Wednesday 3 April at 21.00 pm: "Has Italy always been unprepared for war?"


The Ethiopian War of 1935 represented a moment of strong popular consensus in Italy and exceptional national cohesion, despite international sanctions. Personalities such as Guglielmo Marconi openly expressed their support, while the conflict was used to promote social initiatives such as the abolition of slavery in Ethiopia (although this narrative has since been disputed).

The propaganda and alleged lies surrounding the conflict are still a matter of debate among historians. The use of advanced weaponry and the intervention of the air force demonstrate complex dynamics of power and influence. Health campaigns against endemic diseases also played a crucial role, re-evaluating the importance of military medicine.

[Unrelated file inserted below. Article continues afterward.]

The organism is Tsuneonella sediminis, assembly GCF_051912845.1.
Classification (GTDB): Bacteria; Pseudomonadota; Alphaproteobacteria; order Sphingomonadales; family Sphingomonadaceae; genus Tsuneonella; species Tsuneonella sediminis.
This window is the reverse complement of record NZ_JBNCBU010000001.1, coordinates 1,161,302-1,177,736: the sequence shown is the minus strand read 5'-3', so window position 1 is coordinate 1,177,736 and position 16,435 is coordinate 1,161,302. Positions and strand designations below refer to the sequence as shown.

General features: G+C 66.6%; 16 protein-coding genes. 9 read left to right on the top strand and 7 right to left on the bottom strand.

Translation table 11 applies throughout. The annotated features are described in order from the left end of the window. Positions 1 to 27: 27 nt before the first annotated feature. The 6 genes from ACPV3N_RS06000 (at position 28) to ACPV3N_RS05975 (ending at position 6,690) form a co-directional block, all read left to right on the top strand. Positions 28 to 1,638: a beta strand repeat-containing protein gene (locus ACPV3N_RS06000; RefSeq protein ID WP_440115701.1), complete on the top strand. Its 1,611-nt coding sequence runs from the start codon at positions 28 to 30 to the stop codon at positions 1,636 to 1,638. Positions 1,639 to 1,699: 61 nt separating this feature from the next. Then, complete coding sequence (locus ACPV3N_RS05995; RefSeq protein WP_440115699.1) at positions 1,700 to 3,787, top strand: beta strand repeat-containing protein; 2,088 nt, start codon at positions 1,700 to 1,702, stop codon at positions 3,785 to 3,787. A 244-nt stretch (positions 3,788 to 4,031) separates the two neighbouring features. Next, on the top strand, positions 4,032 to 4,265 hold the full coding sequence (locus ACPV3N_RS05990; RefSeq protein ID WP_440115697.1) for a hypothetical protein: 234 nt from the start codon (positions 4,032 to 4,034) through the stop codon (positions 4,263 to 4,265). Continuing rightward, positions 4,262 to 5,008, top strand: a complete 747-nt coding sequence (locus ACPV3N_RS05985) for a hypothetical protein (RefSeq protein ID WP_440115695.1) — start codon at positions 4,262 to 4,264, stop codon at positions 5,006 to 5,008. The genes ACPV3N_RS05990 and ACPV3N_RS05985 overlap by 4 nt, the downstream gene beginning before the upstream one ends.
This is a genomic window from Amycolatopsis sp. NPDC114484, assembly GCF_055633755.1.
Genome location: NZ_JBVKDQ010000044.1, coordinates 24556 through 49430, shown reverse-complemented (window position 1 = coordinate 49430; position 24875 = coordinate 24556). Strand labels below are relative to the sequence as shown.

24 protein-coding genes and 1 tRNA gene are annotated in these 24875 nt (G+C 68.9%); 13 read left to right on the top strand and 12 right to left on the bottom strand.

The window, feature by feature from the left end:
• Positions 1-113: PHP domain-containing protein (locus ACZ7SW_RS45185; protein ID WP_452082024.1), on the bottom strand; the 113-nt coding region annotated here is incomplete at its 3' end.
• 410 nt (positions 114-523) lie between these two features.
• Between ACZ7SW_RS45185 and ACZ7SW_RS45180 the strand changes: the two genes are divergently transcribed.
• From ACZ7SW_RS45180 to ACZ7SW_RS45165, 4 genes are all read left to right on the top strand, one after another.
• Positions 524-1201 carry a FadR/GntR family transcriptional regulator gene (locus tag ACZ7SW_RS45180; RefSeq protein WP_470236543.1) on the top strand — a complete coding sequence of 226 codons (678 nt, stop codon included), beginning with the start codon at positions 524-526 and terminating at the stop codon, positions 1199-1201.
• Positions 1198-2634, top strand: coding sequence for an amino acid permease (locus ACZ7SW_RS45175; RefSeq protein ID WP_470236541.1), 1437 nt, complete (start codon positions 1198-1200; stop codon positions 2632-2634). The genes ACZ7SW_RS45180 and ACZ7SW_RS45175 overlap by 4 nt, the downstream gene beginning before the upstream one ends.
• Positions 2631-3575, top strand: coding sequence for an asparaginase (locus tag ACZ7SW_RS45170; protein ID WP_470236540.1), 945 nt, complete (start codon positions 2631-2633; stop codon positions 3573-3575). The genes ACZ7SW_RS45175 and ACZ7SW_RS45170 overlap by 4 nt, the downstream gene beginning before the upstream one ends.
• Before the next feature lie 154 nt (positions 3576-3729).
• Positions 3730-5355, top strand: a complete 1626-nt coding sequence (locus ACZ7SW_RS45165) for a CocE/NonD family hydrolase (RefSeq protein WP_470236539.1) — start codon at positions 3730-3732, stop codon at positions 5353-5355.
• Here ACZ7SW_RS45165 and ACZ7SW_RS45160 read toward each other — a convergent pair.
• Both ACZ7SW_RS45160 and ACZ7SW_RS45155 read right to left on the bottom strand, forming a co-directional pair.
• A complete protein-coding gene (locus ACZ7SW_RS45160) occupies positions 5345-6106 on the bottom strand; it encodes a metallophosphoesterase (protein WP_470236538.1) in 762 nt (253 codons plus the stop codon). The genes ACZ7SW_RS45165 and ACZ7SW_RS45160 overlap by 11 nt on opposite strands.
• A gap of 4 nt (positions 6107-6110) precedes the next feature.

How did we present ourselves militarily in that conflict?

How many so-called friends were behind the enemies?

Can we draw parallels between now and then, starting from the ongoing global crisis?

Wednesday 3th April at 21.00pm, with the journalist and essayist Alberto Alpozzi, we will try to understand whether Italy was really unprepared or whether this perception derives from a complex network of opposing narratives, today also self-versus-propaganda.